Overseas Countries and Territories are inherently linked to their oceans, which provide trade routes, sources of food, energy, medicines, as well as an extraordinary marine biodiversity. Their kinship is both historical, cultural and practical.
In the last decade, the Oceans have increasingly become part of a wider global political agenda, with international institutions and the public and private sectors searching for the best way to address urgent pressures. The OCTs are dependent on the seas and oceans for transportation of external goods and livelihoods. They rely on them for fisheries, tourism and for geomorphologic protection from extreme events, such as storm surges. The OCTs share a number of similarities: most of them are small islands spanning from the poles to the tropics, not densely populated, and the majority draws most of their revenues from fishing and tourism. The OCTs (together with the outermost regions) hold 80 % of “EU family” biodiversity. Their geographic positions and reliance on natural resources make them very vulnerable to the effects of climate change.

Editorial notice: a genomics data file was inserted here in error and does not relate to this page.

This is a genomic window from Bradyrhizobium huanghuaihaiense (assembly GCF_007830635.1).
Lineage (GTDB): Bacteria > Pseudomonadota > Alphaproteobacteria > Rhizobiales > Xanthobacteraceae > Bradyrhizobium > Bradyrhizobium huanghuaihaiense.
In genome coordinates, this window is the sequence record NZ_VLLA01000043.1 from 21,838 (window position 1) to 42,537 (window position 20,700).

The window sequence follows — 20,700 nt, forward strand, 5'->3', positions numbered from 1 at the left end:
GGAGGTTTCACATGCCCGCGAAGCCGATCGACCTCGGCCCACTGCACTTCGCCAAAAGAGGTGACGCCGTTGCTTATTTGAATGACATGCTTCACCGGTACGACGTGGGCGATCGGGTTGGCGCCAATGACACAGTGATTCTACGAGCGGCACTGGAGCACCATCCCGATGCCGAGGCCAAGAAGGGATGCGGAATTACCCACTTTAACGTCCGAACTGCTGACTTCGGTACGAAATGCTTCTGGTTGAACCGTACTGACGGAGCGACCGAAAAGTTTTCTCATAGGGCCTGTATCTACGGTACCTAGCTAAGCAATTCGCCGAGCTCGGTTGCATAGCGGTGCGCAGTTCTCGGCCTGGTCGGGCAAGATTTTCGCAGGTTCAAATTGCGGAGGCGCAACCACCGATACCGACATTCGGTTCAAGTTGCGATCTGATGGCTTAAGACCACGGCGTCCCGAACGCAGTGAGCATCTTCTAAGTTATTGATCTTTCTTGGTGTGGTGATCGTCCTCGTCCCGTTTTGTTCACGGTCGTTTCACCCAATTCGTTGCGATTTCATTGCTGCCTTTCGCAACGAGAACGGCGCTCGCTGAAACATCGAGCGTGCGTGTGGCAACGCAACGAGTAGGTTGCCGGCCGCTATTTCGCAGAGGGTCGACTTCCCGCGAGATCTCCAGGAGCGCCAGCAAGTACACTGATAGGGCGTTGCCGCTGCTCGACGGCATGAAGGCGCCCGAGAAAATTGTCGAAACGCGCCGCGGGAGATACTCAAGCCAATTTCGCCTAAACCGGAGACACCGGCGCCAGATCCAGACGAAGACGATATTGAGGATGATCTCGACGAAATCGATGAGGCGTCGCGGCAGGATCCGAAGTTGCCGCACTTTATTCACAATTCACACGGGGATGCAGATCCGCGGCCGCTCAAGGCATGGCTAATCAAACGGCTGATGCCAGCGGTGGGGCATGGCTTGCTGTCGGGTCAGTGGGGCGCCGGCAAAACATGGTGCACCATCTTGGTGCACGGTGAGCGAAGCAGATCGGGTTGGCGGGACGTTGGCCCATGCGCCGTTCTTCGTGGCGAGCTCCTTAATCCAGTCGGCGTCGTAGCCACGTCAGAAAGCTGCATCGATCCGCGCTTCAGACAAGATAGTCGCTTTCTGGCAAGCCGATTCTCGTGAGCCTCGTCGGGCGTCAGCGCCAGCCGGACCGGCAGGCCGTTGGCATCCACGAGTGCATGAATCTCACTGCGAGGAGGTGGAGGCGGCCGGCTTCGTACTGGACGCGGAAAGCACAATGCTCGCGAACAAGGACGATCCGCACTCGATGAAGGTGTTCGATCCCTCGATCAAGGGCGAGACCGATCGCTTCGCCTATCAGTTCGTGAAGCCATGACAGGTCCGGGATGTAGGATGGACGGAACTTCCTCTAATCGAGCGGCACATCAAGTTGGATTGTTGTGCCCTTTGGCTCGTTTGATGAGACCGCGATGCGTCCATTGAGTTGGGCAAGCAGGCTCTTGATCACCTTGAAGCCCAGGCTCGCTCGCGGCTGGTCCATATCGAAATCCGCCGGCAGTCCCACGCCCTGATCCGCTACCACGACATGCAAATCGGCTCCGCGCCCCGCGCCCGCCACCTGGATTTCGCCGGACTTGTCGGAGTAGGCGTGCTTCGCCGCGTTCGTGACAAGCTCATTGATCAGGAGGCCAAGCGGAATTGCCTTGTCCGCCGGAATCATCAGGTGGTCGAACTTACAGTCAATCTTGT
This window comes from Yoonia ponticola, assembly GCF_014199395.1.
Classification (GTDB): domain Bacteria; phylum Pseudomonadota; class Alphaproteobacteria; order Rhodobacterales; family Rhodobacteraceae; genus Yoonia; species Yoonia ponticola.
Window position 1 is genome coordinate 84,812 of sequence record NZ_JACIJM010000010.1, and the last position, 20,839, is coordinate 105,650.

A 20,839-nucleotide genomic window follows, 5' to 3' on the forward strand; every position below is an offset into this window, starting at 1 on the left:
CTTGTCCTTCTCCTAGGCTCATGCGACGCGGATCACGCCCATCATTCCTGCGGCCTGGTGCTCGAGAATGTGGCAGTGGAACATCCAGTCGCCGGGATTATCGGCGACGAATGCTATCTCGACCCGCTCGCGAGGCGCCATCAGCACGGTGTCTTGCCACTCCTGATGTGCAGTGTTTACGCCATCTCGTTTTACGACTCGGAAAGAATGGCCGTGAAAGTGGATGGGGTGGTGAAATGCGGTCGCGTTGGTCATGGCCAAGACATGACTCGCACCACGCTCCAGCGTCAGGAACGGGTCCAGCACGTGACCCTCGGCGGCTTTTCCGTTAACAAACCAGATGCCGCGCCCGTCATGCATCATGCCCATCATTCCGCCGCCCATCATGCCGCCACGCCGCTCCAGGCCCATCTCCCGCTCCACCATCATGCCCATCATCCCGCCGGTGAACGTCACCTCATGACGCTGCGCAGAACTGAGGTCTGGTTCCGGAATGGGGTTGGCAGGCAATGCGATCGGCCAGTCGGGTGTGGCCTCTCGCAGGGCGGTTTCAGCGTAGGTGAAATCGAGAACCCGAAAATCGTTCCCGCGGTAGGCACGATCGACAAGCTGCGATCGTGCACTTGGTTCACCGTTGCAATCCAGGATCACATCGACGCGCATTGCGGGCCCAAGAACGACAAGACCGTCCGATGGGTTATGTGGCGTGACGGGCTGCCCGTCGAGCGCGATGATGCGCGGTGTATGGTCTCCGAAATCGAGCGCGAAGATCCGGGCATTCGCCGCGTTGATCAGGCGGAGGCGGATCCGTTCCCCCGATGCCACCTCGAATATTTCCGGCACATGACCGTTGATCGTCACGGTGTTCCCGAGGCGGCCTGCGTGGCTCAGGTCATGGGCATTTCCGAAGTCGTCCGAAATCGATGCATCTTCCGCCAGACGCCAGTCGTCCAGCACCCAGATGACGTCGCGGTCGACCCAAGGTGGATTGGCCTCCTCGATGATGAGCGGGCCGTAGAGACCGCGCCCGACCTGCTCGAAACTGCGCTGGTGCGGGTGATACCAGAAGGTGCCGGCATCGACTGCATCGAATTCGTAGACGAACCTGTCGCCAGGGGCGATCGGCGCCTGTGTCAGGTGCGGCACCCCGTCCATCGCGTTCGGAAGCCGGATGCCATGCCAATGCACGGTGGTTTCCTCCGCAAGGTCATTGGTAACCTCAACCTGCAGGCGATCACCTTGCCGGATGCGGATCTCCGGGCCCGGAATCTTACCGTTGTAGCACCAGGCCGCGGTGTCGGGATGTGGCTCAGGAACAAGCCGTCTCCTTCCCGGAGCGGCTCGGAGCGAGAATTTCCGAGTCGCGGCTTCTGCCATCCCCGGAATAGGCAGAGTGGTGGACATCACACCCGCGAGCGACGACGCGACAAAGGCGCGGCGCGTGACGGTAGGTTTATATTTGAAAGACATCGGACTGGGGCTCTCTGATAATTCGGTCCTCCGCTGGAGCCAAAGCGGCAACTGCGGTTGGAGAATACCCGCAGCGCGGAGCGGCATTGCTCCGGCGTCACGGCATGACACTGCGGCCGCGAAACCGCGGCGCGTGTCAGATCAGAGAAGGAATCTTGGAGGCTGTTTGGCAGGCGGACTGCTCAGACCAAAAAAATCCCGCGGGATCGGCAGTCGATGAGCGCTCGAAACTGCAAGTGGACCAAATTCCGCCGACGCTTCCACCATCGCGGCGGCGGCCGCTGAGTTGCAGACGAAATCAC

As oceans are increasingly affected by climate change, these changes are disproportionately felt by OCTs, which are especially vulnerable to changes in temperature, water salinity and weather. Further climate warming will increase the severity and intensity of storms, whilst sea level rises threaten coastal communities, which represent the vast majority of OCTs.
The OCTs are characterised by a high presence of valuable ecosystems: lagoons, coral reefs, beaches, sea grass beds, mangrove forests, salt ponds, fjords and animal species (sea turtles, sharks, marine mammals seals, whales, dugong, penguins in South Pacific, etc.). As well, there is high presence of fish stock, crustaceans and molluscs (oysters) of commercial interest. Coastal ecosystems fulfil many ecological roles, such as shoreline protection, provision of buffer zones from land-based activities and pollution, feeding, breeding, and nursery grounds to many marine species. Most OCTs have established marine protected areas, to conserve valuable habitats and species, and this activity has accelerated in the last years.